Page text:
Scientific American Supplement, No. 508, September 26, 1885 eBook

This eBook from the Gutenberg Project consists of approximately 112 pages of information about Scientific American Supplement, No. 508, September 26, 1885.

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MESSRS.  KAPP AND CROMPTON’S MEASURING INSTRUMENTS.

We give herewith, from the Elektrotechnische Zeitschrift, a few interesting details in regard to the measuring apparatus of Messrs. Kapp and Crompton.

It is evident that when we use permanent magnets or springs as directing forces in measuring instruments, we cannot count upon an absolute constancy in the indications, as the magnetism of the magnetized pieces, or the tension of the springs, modifies in time.  The apparatus require to be regulated from time to time, and hence the idea of substituting electro-magnets for permanent ones.

[Illustration:  FIG. 1.]

If we suppose (Fig. 1) a magnetized needle, n s, placed between the extremities of a soft iron core, N S, and if we group the circuit in such a way that the current, after traversing the coil, e e, of the electro, traverses a circle, d d, situated in a plane at right angles with the plane of the needle’s oscillation, it is evident that we shall have obtained an apparatus that satisfies the aforesaid conditions.  It seems at first sight that in such an instrument the directing force should be constant from the moment the electro was saturated, and it would be possible, were sufficiently thin cores used, to obtain a constancy in the directing magnetic field for relatively feeble intensities.  In reality, the actions are more complex.  The needle, n s, is, in fact, induced to return to its position of equilibrium by two forces, the first of which (the attraction of the poles, N S) rapidly increases with the intensity so as to become quickly and perceptibly constant, while the second (the sum of the elementary electrodynamic actions that are exerted between the spirals, e e, and the needle, n s) increases proportionally to the intensity of the current.  If we represent these two sections graphically by referring the magnetic moments as ordinates and the current intensities as abscissas to two co-ordinate axes (Fig. 2), we shall obtain for the first force the curve, O A B, which, starting from A, becomes sensibly parallel with the axis of X, and for the second the right line, O D. The resultant action is represented by the curve, O E E’F.  It will be seen that this action, far from being constant, increases quite rapidly with the intensity of the current, so that the deflections would become feebler and feebler for strong intensities, of current; and this, as well known, would render the apparatus very defective from a practical point of view.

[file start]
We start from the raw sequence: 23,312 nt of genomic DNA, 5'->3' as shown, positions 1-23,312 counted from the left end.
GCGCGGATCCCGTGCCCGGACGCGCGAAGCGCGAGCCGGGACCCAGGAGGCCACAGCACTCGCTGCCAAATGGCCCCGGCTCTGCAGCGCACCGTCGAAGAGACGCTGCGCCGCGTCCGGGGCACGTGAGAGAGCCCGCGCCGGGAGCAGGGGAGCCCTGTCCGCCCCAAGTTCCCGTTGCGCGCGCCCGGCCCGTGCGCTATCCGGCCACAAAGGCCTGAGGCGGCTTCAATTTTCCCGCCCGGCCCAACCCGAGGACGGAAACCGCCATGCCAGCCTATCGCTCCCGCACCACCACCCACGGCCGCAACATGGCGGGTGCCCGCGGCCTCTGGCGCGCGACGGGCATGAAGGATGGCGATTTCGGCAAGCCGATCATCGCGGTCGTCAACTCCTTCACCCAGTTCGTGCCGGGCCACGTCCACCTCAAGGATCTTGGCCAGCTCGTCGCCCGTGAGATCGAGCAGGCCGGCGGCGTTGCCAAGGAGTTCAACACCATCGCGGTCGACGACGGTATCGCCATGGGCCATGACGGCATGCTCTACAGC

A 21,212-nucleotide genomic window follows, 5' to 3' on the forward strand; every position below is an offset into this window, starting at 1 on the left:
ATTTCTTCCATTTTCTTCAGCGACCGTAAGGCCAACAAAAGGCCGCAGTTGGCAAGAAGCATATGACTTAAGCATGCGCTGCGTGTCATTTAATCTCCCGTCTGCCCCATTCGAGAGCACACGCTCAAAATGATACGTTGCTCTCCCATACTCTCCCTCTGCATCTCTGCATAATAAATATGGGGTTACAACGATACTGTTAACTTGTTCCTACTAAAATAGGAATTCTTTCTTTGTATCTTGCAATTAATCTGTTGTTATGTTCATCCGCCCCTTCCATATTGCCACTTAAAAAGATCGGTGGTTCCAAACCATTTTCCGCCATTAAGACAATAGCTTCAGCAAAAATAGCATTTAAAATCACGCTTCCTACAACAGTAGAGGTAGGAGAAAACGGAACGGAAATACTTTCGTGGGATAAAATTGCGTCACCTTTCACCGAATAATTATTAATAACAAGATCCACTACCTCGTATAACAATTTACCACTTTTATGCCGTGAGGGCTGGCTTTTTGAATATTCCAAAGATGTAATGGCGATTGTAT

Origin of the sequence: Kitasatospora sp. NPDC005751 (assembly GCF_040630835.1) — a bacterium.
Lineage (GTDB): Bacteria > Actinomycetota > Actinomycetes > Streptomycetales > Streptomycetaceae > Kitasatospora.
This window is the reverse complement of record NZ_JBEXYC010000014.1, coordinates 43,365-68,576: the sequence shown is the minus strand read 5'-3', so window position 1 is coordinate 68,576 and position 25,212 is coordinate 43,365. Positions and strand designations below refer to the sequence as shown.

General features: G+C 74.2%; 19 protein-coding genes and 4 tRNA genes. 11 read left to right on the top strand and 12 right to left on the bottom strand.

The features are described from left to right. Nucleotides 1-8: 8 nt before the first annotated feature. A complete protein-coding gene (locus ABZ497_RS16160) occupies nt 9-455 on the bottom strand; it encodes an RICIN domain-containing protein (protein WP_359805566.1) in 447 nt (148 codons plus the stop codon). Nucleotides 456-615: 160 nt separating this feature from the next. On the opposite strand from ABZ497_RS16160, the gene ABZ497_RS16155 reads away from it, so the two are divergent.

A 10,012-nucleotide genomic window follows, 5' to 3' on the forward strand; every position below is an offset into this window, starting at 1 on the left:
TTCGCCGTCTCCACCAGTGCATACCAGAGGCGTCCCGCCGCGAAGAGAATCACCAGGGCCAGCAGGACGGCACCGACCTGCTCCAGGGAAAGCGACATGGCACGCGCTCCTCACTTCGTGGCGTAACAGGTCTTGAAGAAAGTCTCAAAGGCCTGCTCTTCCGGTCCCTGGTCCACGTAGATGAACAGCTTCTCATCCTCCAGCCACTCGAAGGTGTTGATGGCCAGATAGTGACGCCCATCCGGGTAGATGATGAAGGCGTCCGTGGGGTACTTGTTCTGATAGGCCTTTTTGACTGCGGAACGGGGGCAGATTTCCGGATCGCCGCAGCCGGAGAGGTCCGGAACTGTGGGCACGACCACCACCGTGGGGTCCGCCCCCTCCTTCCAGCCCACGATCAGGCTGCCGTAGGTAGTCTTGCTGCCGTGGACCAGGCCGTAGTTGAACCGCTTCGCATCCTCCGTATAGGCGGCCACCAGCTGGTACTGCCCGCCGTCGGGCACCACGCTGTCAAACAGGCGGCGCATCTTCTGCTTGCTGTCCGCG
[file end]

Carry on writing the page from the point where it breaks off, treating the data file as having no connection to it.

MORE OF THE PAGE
[Illustration:  FIG. 2.]

But the action of the spirals can be annulled without sensibly diminishing the magnetism of the core by arranging a second system of spirals identical with the first, but placed in a plane at right angles therewith, or, more simply still, by having a single system of spirals comprising the coil of the electro-magnet, but distributed in a plane that is oblique with respect to the needle’s position of rest.  It then becomes possible, by properly modifying such angle of inclination, to obtain a total directing action that shall continue to increase with the intensity, and which, graphically represented, shall give the curve, O G G’H, for example (Fig. 2).

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Scientific American Supplement, No. 508, September 26, 1885 from Project Gutenberg. Public domain.
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